Most recently, Josh Brolin starred in “The Legacy of the Whitetail Deer Hunter.” https://www.imdb.com/title/tt4762824/ Again, father and mother spilt up. Father wants the boy to come along on a hunt. Reluctantly, the boy comes along. The father has his own hunting TV show, and so he starts making a show about his son’s first hunt, with help from a cameraman. The boy spends more time on his cell phone talking to his girlfriend, but finally he does get a lesson of target shooting from his father that they enjoy. They end up chasing a huge buck. Finally, they come on the buck. The boy has his gun, but is really struggling with buck fever. Finally, he does get the gun in position and he shoots, however, the buck jumps and the cameraman gets wounded. The rest of the film is devoted to father and son getting the wounded cameraman back to a hospital. At times this is a comedy, but the story again is a tragedy of a father taking his son out on his first hunt.
In all three cases, there is no indication that the boys took a Hunter Education class..
In reality, hunting is as safe as ping pong – more hunters are hurt by falling from tree stands than gun accidents -- and in all 50 states kids must take and pass a Hunter Education Class to get a license. These films definitely did not help with the Three R’s.
Incidentally, “Hunt for the Wilderpeople” was a box office success, but “Walking Out” only drew $101,000 at the box office, and “The Legacy of the Whitetail Deer Hunter” is only available on Netflix.
However, all is not lost. Right now in the theaters there is a brand new feature film, “Alpha,” http://www.alpha-themovie.com/site/www/#/ about a boy’s first hunt. The story is set in Europe 20,000 years ago when a tribe must hunt to survive. The boy reluctantly comes along on his first hunt for bison. The herd of bison stampede and run over a cliff, taking the young boy with them down into a deep ravine. The hunters assume the boy is dead, but they boy survives and he’s now on his own. He learns to survive and encounters a wounded wolf. He could have killed the wolf with his bow, but he befriends it and the two become a partners – perhaps the first man’s best friend. The boy and his wolf then must work together to reconnect with the boy’s family before winter sets in.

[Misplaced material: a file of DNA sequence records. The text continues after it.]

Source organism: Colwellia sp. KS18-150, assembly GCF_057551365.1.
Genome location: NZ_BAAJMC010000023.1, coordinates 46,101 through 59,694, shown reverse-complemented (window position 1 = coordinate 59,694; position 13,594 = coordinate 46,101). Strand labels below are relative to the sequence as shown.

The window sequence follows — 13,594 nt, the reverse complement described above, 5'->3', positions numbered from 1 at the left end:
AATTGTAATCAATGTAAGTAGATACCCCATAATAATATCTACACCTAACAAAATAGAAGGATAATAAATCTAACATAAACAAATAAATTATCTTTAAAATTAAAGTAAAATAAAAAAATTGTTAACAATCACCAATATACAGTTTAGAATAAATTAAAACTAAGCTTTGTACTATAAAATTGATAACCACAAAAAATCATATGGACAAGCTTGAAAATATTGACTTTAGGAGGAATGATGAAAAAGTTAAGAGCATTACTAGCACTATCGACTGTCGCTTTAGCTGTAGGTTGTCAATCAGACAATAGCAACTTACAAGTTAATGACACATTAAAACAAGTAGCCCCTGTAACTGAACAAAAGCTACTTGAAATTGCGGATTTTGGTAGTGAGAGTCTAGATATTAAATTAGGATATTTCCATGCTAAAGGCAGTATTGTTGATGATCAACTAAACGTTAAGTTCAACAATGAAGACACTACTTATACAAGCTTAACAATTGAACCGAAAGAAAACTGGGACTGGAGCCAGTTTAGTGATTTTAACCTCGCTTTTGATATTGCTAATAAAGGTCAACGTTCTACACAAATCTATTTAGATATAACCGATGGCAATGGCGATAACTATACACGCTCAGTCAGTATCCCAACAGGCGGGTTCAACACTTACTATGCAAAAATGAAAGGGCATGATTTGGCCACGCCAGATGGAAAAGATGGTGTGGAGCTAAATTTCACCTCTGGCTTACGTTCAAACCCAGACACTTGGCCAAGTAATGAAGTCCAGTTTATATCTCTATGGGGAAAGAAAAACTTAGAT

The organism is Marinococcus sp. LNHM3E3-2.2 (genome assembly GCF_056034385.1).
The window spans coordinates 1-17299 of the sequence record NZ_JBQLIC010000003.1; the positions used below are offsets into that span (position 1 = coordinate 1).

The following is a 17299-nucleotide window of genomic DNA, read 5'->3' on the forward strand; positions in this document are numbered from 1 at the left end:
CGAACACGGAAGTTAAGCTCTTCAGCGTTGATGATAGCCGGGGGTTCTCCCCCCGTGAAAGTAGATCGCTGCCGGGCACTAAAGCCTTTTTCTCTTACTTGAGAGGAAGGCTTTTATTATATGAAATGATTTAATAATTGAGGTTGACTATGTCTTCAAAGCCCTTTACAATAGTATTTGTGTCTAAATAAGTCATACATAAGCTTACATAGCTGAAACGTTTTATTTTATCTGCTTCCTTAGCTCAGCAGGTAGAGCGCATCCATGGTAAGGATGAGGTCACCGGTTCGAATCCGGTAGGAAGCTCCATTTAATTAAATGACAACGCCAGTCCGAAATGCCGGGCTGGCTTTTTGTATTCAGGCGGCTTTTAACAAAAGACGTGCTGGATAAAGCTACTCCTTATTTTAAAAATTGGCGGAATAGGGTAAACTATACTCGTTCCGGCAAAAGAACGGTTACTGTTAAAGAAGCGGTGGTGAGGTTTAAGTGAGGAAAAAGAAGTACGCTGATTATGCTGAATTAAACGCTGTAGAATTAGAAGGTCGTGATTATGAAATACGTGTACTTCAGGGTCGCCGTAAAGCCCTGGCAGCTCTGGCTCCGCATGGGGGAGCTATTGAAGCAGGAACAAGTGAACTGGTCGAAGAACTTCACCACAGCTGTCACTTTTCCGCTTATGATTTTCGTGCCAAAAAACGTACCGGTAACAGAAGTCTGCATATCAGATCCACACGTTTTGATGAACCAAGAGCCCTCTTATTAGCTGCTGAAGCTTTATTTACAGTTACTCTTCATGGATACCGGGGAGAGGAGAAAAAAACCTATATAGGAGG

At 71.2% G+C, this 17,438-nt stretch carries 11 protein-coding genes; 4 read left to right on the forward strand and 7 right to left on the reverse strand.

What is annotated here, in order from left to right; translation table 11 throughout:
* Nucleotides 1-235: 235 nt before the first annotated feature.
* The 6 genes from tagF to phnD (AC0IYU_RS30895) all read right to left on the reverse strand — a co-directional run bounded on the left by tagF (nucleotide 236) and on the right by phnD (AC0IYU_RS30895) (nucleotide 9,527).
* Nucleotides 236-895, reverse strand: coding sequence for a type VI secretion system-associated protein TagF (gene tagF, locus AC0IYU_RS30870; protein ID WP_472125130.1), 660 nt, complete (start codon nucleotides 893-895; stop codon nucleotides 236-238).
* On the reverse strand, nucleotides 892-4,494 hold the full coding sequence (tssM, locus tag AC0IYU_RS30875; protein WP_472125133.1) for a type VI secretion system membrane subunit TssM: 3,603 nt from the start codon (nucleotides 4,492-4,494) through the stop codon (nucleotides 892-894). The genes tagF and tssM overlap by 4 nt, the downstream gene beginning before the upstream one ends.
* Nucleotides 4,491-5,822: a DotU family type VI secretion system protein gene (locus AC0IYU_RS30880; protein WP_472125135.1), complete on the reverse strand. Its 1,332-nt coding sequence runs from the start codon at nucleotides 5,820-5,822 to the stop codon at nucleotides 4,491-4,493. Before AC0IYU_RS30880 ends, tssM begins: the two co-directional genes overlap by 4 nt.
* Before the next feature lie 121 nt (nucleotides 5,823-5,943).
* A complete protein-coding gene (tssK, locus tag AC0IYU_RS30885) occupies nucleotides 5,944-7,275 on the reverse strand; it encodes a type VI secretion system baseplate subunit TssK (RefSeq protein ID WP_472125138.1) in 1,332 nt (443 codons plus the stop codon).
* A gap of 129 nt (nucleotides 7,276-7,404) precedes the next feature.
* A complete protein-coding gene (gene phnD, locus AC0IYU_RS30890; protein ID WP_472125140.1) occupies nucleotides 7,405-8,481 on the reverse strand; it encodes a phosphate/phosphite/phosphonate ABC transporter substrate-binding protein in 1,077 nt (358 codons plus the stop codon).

“Alpha” isn’t a cheap film. The production is by Sony Pictures. The visuals are spectacular and the production cost was $51 million. The film opened on July 17. The box office for the first week was $20 million domestic and another $7.6 million aboard so far, https://www.boxofficemojo.com/movies/?id=sonyeventfilm2017.htm and reviews are very positive. https://www.rottentomatoes.com/m/alpha_2018/
So, if you want to help the Three R’s of hunting, get the whole family together and take everyone to see “Alpha,” which is showing in theaters all across the US right now. This will not only inspire the family, but voting with your feet for such a beautiful film, you encourage Hollywood to make more hunter-friendly movies.